There are other headwinds as well. In a call with investors last week, Pfizer’s chief executive, Dr. Albert Bourla, said his company’s trial had not yet arrived at 32 cases of COVID-19 in either the placebo or vaccine groups, a key benchmark in determining whether the vaccine is effective. Dr. Bourla had earlier predicted a “conclusive readout” from the trial by the end of October. Moderna has said its aiming to seek FDA review in late November, while Johnson & Johnson is aiming for review late this year or early next. Dr. Anthony Fauci further dampened expectations in a JAMA interview last week. “Exactly when the (emergency use authorization) will be granted — could be January, could be later — we don’t know,” Fauci said.
 
The FDA review isn’t the only hurdle a vaccine would have to clear. Oregon, Washington and Nevada announced last week that they would join California’s vaccine safety review group, and New York announced plans last month for its own group of leading experts to review coming vaccines. “Frankly, I’m not going to trust the federal government’s opinion,” New York Gov. Andrew Cuomo said at the time.
 
How Friendly Are Those Skies?
 
Last week, a United Airlines passenger flew from Chicago to Honolulu, while a COVID-19 test result was pending. On landing, the passenger got the results: Positive. The passenger was taken into isolation, but that presumably didn’t benefit fellow passengers who had just shared the more than nine-hour flight. The incident raises a number of questions such as: Can flying be safe?
 
Last week, researchers at the Harvard T.H. Chan School of Public Health released an industry-funded study that led to a wave of headlines such as: “Flying can be safer than grocery shopping, Harvard study asserts” (CNN) and “With proper measures flying can be safer than eating at a restaurant during the pandemic, study says” (The Washington Post). Those measures include things like cleaning and sanitizing planes, wearing face masks, and ensuring steady air flow through the cabin at all times. Los Angeles Times reporter Hugo Martin, who points out such studies come at a time when airlines are hemorrhaging cash and desperate for more travelers, ran this and related studies by a number of experts. “Infectious-disease and health care experts say the study correctly concludes that the infection risk is lower on a plane than in places such as stores and restaurants. The study gave much of the credit to the air circulation system in airplane cabins that pushes air through high-efficiency particulate air filters, known as HEPA filters,” Martin writes. “But the experts note that the test was limited to certain scenarios.” In real life, people move about planes, don’t always keep their masks on and don’t just face forward, the way a test mannequin might. And all this also overlooks the infection risks of getting to and through the airport itself. Read Martin’s caveat-rich take here before making your holiday booking.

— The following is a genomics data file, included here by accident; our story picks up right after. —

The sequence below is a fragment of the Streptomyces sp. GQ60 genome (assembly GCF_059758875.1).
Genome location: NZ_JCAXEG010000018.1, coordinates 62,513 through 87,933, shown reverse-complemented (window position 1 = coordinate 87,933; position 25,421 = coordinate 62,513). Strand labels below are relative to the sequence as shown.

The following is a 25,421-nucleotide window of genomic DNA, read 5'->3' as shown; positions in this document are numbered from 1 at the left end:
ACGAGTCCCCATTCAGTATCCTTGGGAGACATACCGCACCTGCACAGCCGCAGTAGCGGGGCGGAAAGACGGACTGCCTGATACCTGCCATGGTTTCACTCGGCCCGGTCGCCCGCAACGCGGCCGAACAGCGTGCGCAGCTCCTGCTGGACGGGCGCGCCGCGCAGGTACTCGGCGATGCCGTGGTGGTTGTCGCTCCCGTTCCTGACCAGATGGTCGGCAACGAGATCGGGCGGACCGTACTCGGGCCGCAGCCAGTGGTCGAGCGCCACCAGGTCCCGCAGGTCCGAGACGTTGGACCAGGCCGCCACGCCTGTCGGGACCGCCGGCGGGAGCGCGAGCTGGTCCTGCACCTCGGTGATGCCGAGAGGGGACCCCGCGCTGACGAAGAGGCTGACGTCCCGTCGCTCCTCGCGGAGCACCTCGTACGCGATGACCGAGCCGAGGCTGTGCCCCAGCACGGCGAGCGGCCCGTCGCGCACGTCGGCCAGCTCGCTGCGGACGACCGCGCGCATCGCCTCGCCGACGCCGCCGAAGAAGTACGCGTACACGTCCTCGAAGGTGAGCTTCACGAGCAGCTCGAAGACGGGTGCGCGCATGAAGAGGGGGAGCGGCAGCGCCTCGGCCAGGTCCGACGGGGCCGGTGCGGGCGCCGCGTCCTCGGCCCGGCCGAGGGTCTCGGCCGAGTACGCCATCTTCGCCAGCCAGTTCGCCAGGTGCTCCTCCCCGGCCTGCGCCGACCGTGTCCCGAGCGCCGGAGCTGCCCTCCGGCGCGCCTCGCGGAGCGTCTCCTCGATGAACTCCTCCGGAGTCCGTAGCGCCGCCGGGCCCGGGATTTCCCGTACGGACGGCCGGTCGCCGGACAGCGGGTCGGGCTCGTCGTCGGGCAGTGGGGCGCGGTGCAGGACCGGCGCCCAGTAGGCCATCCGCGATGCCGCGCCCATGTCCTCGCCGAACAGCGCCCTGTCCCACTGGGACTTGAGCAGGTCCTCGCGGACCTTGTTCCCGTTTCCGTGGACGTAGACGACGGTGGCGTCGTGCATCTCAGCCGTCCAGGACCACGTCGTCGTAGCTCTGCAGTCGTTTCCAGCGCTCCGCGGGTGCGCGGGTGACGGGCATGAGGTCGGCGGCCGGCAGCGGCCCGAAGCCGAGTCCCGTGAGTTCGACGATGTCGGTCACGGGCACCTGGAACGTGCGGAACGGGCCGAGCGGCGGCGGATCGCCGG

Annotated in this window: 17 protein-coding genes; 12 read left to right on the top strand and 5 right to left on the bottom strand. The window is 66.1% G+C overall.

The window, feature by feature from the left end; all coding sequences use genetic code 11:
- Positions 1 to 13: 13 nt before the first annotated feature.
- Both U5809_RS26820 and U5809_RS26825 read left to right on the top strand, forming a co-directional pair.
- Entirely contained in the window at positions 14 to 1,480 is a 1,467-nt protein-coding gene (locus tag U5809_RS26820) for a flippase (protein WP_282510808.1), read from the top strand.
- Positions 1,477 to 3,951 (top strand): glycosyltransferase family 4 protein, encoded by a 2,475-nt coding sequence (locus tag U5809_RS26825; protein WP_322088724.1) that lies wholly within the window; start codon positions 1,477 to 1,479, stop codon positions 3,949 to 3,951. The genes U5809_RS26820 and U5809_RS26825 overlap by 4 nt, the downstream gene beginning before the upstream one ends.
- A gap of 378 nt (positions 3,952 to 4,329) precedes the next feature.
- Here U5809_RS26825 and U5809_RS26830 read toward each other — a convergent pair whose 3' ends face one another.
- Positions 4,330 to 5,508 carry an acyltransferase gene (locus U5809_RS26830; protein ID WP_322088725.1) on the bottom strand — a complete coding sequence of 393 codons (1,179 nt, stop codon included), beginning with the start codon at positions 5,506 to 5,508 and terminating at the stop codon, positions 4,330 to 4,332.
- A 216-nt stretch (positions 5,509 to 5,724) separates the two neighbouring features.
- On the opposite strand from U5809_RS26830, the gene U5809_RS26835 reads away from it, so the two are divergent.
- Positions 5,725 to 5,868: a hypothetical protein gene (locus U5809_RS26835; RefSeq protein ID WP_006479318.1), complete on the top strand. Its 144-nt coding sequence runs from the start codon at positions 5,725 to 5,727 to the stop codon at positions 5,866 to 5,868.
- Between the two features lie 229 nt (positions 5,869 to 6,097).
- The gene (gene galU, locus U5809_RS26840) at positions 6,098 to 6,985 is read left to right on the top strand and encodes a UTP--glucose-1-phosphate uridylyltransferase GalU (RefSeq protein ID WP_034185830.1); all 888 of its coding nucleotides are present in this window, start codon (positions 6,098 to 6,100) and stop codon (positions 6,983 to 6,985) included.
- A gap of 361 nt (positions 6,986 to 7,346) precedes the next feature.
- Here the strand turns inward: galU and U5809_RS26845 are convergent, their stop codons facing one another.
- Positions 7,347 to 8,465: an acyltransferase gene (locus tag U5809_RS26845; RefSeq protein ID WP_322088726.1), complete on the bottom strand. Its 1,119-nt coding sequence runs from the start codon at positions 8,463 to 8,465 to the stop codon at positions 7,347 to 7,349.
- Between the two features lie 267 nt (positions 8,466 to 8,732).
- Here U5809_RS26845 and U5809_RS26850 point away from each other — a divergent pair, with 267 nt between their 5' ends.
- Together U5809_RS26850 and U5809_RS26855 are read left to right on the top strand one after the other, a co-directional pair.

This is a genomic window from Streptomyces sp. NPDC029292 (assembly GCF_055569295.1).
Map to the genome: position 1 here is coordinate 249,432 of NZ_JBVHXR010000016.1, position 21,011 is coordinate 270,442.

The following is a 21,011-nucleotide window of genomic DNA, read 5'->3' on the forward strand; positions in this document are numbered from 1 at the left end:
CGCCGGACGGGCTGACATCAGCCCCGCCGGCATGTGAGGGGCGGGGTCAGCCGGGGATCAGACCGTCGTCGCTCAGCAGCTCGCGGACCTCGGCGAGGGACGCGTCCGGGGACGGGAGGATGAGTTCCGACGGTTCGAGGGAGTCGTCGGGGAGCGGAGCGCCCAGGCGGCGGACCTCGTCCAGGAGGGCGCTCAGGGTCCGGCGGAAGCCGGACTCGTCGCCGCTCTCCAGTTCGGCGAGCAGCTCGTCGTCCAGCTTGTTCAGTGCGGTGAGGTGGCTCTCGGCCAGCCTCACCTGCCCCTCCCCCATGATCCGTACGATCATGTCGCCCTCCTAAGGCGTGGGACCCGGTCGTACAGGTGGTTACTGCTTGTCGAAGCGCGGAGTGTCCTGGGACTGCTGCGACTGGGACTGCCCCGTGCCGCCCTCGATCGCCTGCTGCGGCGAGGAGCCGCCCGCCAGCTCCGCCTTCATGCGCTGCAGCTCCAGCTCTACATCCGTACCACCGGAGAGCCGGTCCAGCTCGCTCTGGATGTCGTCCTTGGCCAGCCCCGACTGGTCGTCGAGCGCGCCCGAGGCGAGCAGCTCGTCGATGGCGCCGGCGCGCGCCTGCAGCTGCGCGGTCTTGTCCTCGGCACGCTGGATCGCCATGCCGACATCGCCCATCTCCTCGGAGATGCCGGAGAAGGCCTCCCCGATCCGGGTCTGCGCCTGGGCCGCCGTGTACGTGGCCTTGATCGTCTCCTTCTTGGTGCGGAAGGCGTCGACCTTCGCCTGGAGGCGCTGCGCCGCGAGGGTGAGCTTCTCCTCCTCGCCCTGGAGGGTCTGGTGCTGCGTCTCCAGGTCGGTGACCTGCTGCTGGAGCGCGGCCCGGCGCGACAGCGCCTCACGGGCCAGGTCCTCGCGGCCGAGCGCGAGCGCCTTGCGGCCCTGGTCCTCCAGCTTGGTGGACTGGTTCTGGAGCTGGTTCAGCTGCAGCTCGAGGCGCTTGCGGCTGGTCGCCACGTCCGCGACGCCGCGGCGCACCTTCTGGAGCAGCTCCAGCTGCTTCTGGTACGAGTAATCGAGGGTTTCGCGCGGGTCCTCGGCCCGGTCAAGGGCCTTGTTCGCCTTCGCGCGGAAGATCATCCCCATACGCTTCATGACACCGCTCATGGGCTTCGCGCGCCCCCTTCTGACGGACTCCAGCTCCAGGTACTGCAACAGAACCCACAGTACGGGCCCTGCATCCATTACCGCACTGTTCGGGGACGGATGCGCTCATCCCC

Mandate Masks, or Just Normalize Them?
 
As the U.S. endured its worst week yet for COVID-19 cases, more top health experts are voicing support for a national mask mandate, as Sheryl Gay Stolberg reported in The New York Times. That includes former FDA commissioner Dr. Scott Gottlieb and top infectious disease expert Dr. Anthony Fauci, who recently told CNN, “If people are not wearing masks, then maybe we should be mandating.” Gottlieb suggested a mandate limited to two months in his Wall Street Journal op-ed. The idea presumes a win for Joe Biden, who has previously voiced support for a mandate for masks on federal property. A broader mandate would be tough, given how politicized masks have become. But it wouldn’t be without precedent on the world stage: Russian President Vladimir Putin ordered a national mask mandate for the country last week, as cases surge there.
 
Meanwhile, modelers at the University of Washington’s Institute for Health Metrics and Evaluation published fresh projections on how mask use could change the trajectory of the pandemic. If 95% of people wear masks in public, the country would save nearly 130,000 lives by the end of February 2021. If 85% of people wears masks, nearly 96,000 lives would be spared during that same period, the team predicts. But some public health experts argue that Biden, if elected, should turn to the powers of the pulpit rather than mandate masks. As Yale law professor Harold Hongju Koh told The Times’ Stolberg, “‘Instead of making it about the president’s coercive authority under law it should be about whether the president can support a norm that supports public health, which is in people’s self-interest.’”
 
Join our team!
  
The USC Center for Health Journalism is looking for a freelance journalist to curate and produce our Coronavirus Files weekly newsletter on COVID-19 science & medicine news. Apply now if that's you, or spread the word to your colleagues!
 
And Don't Miss...
  • COVID-19 is killing my people – and no one seems to care The Atlantic
  • Antibody drugs seem to work, but the pandemic is moving faster than we can make them, STAT
  • Why you shouldn’t worry about studies showing waning coronavirus antibodies, The New York Times